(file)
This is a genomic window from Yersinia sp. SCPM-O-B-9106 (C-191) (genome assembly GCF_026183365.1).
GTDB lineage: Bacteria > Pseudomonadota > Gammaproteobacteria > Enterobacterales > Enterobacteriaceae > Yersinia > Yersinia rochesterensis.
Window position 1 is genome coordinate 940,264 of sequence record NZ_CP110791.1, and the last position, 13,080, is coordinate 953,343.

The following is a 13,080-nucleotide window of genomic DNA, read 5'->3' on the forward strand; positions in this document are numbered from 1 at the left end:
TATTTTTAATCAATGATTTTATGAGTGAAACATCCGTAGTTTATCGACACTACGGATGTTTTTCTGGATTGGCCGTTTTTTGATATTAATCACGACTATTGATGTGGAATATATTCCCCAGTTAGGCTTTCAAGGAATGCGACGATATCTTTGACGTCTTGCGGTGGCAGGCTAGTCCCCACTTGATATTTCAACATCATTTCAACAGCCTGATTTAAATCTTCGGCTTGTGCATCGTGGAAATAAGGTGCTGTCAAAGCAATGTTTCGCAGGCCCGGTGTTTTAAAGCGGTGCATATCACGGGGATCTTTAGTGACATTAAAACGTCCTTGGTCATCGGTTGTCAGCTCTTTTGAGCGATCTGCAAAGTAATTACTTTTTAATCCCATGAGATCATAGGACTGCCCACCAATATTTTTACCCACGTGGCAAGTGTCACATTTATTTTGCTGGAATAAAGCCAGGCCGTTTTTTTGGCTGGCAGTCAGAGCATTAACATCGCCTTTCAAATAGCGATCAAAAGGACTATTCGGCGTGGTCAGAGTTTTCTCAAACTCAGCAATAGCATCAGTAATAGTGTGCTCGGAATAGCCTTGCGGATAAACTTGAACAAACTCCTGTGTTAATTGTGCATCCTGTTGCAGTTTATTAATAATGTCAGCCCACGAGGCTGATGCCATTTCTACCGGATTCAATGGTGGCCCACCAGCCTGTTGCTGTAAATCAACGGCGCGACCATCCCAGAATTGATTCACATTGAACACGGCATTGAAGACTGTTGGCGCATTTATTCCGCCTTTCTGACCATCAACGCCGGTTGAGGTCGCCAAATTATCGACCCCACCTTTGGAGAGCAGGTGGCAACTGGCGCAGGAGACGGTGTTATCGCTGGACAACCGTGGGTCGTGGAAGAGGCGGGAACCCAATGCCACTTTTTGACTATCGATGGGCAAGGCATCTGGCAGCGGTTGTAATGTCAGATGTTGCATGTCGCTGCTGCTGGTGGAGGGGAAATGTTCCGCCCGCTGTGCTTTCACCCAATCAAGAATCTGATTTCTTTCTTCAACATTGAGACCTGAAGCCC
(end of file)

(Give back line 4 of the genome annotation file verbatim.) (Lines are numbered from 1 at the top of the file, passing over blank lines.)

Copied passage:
The following is a 13,080-nucleotide window of genomic DNA, read 5'->3' on the forward strand; positions in this document are numbered from 1 at the left end: